Dexcom G4 Sensor Number 6

Gone are the days when not many people knew anything about diabetes. Unfortunately, too many people now know what it is, but what they know is often wrong. We could play the blame-game here, but I’ll desist. Some people who should know better, don’t do much for the cause. Such is the diabetes climate at the moment.

What we need in the diabetes world is a cure. What we need is more funding for research. At the other end of the scale, we need funds to provide insulin to those who can’t afford it. In the developing world, there is a huge number of people who can’t afford their insulin. Sadly, in the West, numbers are also going up with people losing jobs and therefore, particularly in the USA, their insurance. There are programs in the USA for people in these situations, but by comparison, few programs in developing nations. Spare a thought for those less fortunate: www.insulinforlife.org.

I started this post ages ago. Where does the time go? I have no idea!

Get up, work, eat, work some more, take care of household stuff, then it’s time for bed. One day runs into the next. This has been the treadmill of my life lately. Not that I’m complaining, but living Ground Hog Day at this stage of my life, isn’t what I envision for myself. Then again, it means there are no dramas, and diabetes management is trundling along ok.

Not that there haven’t been challenges. Two weeks of highs, for no obvious reason, then another two weeks of lows all over the place. Much as I seek to rationalise, sometimes the reasons for this happening is beyond my reach. Best one can do is roll with the punches.

Two days ago, I inserted Dexcom G4 Sensor Number 6. I had an initial box of 4 with purchase of the G4, plus a bonus one. Then by way of a miracle, I got another sensor when my insulin pump was due for its 4 year hiatus. I got a new Vibe. I’d already had a Vibe since January as a temporary replacement when the Animas 2020 went through a recall (mine was working fine). So there was Sensor Number 6 – my last sensor.

Only 6 sensors since January? It’s the end of June!! Goes to show you how long they last me! I must be incredibly lucky!! I’m not even going to tell you how long the last one was stuck to me and working just fine. It was an obscene amount of time. I took it off for a number of reasons, but when it came off I had absolutely no issues. No redness, no gaping hole, no nothing. Two days later, I can barely see where it was.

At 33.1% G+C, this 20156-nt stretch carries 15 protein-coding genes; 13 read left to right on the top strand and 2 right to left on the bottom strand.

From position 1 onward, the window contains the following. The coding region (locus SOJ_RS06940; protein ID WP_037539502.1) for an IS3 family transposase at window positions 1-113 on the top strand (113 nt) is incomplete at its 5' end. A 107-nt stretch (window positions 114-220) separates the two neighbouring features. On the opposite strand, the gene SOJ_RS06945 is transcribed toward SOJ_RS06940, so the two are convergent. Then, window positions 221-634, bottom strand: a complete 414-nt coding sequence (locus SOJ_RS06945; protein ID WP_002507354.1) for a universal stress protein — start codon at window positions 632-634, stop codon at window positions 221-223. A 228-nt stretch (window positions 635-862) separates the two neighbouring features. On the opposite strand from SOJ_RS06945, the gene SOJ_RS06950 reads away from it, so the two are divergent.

When I have a sensor in that long, I don’t just rip it off. I take it off very gently and make sure when I start taking it off, the sensor wire comes off with it. I take it off in the direction that the sensor would come out.

The sensor came out fine. The biggest problem is that the sticky stuff doesn’t last, but I use Fixumull Stretch to keep it stuck down. And I ALWAYS clean the area thoroughly with an alcohol wipe before I put more tape on. I use the tape from about day 4 or 5 onwards. That way the sticky on the sensor doesn’t get a chance to start lifting and getting dirt or harmful germs under it. I’m not a germ-phobe by any stretch. This is just common sense, in my view.

Life with Celiac is getting easier for me. After 8 months, I think I’ve done a stellar job in healing my gut. Many people are dairy intolerant when first diagnosed with Celiac. I was no exception. They say 6 months to 2 years and you might be able to eat dairy again. I’m eating hard cheese and yoghurt now. For only the second time since November, I had a decaf latte with regular milk the other dat and have had absolutely no problems. Yay!! Huge change from 6 months ago!

I don’t tend to buy a lot of gluten-free products off the shelves. They are so full of rubbish! I don’t eat many legumes, they can be a problem too. It’s not all that difficult to eat fresh food. As humans, we’ve done it for thousands of years. But in the last 50 years or so, packaged and processed food has crept increasingly into our diets.

I was just saying to a friend… where were all the allergies and food intolerances 50 years ago when we were kids? Now every third kid and adult has some kid of problem with food, and as many don’t know that what they’re eating is a problem. Sad really.